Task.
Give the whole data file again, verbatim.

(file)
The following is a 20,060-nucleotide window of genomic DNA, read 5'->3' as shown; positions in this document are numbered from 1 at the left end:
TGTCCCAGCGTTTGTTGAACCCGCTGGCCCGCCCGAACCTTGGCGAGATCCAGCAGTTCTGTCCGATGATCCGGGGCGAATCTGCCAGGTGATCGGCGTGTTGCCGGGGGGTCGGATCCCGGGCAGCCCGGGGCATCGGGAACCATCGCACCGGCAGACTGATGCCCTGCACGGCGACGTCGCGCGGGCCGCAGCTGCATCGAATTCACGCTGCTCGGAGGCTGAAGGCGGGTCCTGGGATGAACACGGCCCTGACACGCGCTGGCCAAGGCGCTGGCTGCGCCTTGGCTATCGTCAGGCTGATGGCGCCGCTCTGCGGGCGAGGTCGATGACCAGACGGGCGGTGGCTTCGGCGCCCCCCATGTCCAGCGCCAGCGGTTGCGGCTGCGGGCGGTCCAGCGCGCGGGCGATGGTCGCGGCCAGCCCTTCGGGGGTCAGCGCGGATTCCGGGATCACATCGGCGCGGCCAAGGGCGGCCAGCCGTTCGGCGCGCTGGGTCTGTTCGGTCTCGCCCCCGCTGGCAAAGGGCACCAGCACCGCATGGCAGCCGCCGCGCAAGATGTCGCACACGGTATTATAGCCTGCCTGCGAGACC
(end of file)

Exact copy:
The following is a 20,060-nucleotide window of genomic DNA, read 5'->3' as shown; positions in this document are numbered from 1 at the left end:
TGTCCCAGCGTTTGTTGAACCCGCTGGCCCGCCCGAACCTTGGCGAGATCCAGCAGTTCTGTCCGATGATCCGGGGCGAATCTGCCAGGTGATCGGCGTGTTGCCGGGGGGTCGGATCCCGGGCAGCCCGGGGCATCGGGAACCATCGCACCGGCAGACTGATGCCCTGCACGGCGACGTCGCGCGGGCCGCAGCTGCATCGAATTCACGCTGCTCGGAGGCTGAAGGCGGGTCCTGGGATGAACACGGCCCTGACACGCGCTGGCCAAGGCGCTGGCTGCGCCTTGGCTATCGTCAGGCTGATGGCGCCGCTCTGCGGGCGAGGTCGATGACCAGACGGGCGGTGGCTTCGGCGCCCCCCATGTCCAGCGCCAGCGGTTGCGGCTGCGGGCGGTCCAGCGCGCGGGCGATGGTCGCGGCCAGCCCTTCGGGGGTCAGCGCGGATTCCGGGATCACATCGGCGCGGCCAAGGGCGGCCAGCCGTTCGGCGCGCTGGGTCTGTTCGGTCTCGCCCCCGCTGGCAAAGGGCACCAGCACCGCATGGCAGCCGCCGCGCAAGATGTCGCACACGGTATTATAGCCTGCCTGCGAGACC